As shown in FIG. 3B, the groove 302 may have a groove depth profile that is substantially symmetric, i.e., the depth of the groove 302 at the lateral side and medial side are substantially equal and the grade at which the groove 302 deepens is generally the same from the medial side to the center as from the lateral side to the center. Alternatively, the groove 302 may have a groove depth profile that is asymmetric, i.e., the groove 302 may have an alternate degree of grade of depth as it extends from the either the lateral side to the center or from the medial side to the center. This asymmetrical arrangement may allow for additional flexibility on either the lateral side or the medial side as desired. Alternatively, the groove depth profile may include a step-down arrangement rather than a gradual increase in depth. For example, the groove may have a first depth near the perimeter of the outsole and may extend inward toward the center a predetermined distance before a step change in depth. The groove may then extend a predetermined distance at this second depth until another step change in depth. The groove may extend in this manner until a maximum depth is reached.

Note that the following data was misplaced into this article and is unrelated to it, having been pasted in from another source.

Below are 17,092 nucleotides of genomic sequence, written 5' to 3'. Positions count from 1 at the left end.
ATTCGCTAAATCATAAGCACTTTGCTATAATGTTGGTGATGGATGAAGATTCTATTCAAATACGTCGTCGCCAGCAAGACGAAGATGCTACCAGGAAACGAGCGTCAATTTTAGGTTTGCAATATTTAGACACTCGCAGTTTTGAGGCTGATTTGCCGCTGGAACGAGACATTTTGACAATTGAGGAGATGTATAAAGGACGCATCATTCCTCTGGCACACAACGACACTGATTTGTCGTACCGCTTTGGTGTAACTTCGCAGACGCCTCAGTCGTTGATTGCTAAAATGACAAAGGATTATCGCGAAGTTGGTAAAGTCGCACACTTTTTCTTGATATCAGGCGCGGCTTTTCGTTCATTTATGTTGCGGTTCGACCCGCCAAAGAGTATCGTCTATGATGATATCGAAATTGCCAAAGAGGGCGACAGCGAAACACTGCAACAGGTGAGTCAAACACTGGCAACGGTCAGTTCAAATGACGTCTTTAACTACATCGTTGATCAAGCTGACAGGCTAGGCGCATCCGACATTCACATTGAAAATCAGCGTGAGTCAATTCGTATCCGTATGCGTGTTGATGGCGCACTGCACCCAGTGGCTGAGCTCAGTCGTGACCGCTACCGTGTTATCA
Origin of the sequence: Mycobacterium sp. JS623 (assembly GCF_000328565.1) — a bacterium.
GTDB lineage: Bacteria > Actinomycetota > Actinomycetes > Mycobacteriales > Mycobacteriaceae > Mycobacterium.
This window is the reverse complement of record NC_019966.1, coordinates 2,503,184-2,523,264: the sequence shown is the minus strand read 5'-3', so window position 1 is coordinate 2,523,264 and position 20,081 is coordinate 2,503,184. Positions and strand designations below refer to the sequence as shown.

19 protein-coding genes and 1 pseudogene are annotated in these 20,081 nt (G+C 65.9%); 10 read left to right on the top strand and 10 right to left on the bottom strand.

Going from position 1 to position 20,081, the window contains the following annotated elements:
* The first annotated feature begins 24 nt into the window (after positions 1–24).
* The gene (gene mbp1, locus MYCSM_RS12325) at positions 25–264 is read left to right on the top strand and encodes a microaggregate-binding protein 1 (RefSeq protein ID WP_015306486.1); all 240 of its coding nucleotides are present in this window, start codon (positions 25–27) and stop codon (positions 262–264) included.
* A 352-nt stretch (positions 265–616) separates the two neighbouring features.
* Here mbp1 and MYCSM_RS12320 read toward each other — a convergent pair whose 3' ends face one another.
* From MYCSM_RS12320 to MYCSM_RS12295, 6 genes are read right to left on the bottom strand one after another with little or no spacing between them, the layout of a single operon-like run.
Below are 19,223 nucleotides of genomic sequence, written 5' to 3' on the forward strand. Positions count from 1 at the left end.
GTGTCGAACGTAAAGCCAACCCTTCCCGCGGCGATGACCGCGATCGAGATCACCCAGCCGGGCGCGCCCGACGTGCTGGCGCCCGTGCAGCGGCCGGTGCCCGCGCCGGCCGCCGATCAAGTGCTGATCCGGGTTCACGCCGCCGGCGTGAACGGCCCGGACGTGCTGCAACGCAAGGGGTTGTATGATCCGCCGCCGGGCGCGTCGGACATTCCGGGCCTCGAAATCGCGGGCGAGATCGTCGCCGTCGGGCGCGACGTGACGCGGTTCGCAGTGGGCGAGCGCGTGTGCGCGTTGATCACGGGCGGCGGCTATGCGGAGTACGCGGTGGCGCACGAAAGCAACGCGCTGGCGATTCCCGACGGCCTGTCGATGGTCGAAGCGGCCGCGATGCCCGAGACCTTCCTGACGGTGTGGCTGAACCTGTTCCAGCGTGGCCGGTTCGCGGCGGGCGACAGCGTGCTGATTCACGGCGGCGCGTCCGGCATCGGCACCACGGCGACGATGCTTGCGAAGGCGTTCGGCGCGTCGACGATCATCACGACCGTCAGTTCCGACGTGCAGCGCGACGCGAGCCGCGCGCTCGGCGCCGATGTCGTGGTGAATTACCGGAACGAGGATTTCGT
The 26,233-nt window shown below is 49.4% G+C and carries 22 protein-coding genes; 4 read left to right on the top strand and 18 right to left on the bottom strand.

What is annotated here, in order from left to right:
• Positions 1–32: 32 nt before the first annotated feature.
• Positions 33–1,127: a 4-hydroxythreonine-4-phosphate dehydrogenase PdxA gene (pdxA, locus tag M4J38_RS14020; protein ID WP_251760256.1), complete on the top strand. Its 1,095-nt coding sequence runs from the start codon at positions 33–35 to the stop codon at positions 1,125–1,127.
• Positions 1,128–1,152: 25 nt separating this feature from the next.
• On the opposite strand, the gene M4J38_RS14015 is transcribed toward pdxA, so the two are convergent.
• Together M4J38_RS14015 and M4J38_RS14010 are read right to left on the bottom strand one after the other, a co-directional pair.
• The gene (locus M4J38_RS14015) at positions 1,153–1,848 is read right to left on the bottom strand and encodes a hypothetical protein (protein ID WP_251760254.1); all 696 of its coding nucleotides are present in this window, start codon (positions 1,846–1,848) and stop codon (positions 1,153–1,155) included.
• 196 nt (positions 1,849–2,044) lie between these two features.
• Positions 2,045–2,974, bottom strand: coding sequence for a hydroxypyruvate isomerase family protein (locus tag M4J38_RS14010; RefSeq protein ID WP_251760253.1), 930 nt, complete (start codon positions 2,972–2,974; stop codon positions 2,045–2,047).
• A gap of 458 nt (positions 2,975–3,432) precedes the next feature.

With further reference to FIG. 4, additional potential features of an example outsole 300 having grooves 302, 304 forming discrete lugs 305, 307 that may be diamond shaped lugs are illustrated. The arrangement shown includes a plurality of shallow grooves 304 formed throughout the outsole 300. As shown, the shallow grooves 304 are formed over a substantial portion of the outsole 300. In some examples, the shallow grooves 304 may be formed over the entire outsole 300 or over a smaller portion of the outsole 300 than shown in FIG. 4. In addition, deep grooves 302 are formed throughout the outsole 300. For instance, a plurality of deep grooves 302 are formed in the toe region (111 in FIG. 1). In addition, one or more deep grooves 302 may be formed in the midfoot region (112 in FIG. 1) below the arch of the foot. Further, one or more deep grooves 302 may be formed in the heel region (113 in FIG. 1). The arrangement of FIG. 4 includes fewer deep grooves 302 than the arrangement of FIG. 2. However, more or fewer deep grooves 302 may be formed in the outsole 300 of FIG. 4.